Nuchal rigidity Kernig's sign Brudzinski's sign Focal neuro findings Rash

 

Terms / Facts

 

What are the possible causes of recurrent bacterial meningitis?

 

!

CSF leak Dermal sinus Congenital/acquired defects

 
 

!

Blood culutres should be taken before antibiotic therapy in bacterial meningitis

Blood culutres should be taken [

]

antibiotic therapy in bacterial meningitis

 

What is the WBC count in bacterial meningitis?

 

!

> 10,000 WBC

What test should be performed if meningitis is suspected?

 

!

Lumbar puncture

 

!

Empiric antibiotic therapy should be initiated immediately after LP is performed.

Empiric antibiotic therapy should be

 

initiated immediately [ performed.

]

LP is

 

What are the Rule of 2s (bacterial meningitis)?

!

CSF WBC > 2k glc <20 TP > 200 > 98% specificity for bacterial meningitis

 

What is the appearance of CSF in bacterial meningitis?

 

!

Cloudy

What is the opening pressure of CSF in bacterial meningitis? (cm H20)

 

!

18-30

 

!

100-10,000

What range of WBCs is found in the CSF with bacterial meningitis? What is the predominant type?

 

PMNs

 

What is the glucose level in CSF in bacterial meningitis?

 

!

< 45

 

!

Ceftriaxone +

 

What is the empiric abx treatment for a normal adult with meningitis?

Vancomycin

!

What is the empiric abx treatment for an adult > 50 y/o?

Ceftriaxone + Vancoymcin + Ampicillin

What other treatment may be initiated in bacterial meningitis? What is the indication? When should it be administered?

 

!

Dexamethasone if cerebral edema is suspected. Must be administered before or w/ 1st dose of abx.

 

!

Rifampin or

 

What prophylaxis should be given to the contacts of a patient with bacterial meningitis?

 

ceftriaxone

What is the definition of aseptic meningitis? !

Negative bacterial microbiologic data

What are the most common viral etiologies of aseptic meningitis? (4)

 

!

Enterovirus HIV HSV (type 2 >1) VZV

What CSF findings suggest viral meningitis? (3)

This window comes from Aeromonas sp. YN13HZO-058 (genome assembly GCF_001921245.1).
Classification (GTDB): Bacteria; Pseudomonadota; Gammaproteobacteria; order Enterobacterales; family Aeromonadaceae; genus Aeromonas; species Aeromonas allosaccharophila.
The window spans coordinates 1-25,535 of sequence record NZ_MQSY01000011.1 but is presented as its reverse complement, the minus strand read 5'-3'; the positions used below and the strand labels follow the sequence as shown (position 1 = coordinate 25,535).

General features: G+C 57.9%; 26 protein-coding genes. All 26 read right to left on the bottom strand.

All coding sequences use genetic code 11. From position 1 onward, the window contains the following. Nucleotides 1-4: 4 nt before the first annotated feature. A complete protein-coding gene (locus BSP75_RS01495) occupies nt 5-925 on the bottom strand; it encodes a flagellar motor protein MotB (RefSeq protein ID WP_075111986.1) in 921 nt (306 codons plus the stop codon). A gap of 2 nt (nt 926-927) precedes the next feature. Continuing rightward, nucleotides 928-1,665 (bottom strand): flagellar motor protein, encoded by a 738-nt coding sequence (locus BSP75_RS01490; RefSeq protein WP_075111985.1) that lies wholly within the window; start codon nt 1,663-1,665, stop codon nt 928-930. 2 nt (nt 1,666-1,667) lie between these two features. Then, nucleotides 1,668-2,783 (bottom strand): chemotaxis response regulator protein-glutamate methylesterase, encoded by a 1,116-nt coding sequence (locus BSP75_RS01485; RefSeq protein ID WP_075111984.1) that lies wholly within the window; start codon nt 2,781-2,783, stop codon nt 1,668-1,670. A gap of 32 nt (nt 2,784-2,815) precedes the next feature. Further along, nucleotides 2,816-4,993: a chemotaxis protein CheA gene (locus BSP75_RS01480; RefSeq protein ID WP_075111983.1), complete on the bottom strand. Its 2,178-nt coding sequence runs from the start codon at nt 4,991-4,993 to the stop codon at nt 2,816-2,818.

!

Cell count < 500 w/ > 50% lymphs TP < 80-100 mg/dL Normal glucose

Tx: TB meningitis

!

Antimycobacterial Rx + dexamethasone

 

Tx: Fungal meningitis

!

Amphotericin B + 5-FU

 
 

Terms / Facts

 
 

!

Urethra Urinary

What anatomic regions are affected in lower urinary tract infections? (2)

bladder

 

What anatomic regions are affected in upper urinary tract infections?

 

!

Kidneys (pyelonephritis) Prostate

What is an uncomplicated UTI?

!

Cystitis in immunocompetent nonpregant women w/o underlying structural or neurologic disease

 

!

Upper tract infection in women UTI in men UTI in pregnant women UTI with underlying structural disease or immunosuppression

What is a complicated UTI?

(4)

What is the number one culprit in uncomplicated UTIs?

 

!

E.coli

What microbes are responsible for complicated UTIs? (4)

 

!

E. coli Enterococci Pseudomonas S. epidermidis

What organisms are the most frequent causes of catheter-associated UTIs? (2)

!

Yeast E.coli

What are the clinical manifestations of cystitis? (3)

!

Dysuria Urgency Frequency

How does the clinical presentation of urethritis differ from that of cystitis?

 

!

Urethral discharge may be present

What is the clinical presentation of acute prostatitis? (3)

 

!

Perineal pain Fever Tenderness on prostate exam

What is the clinical presentation of pyelonephritis? (3)

!

Fever w/ shaking chills Flank/back pain Nausea/vomiting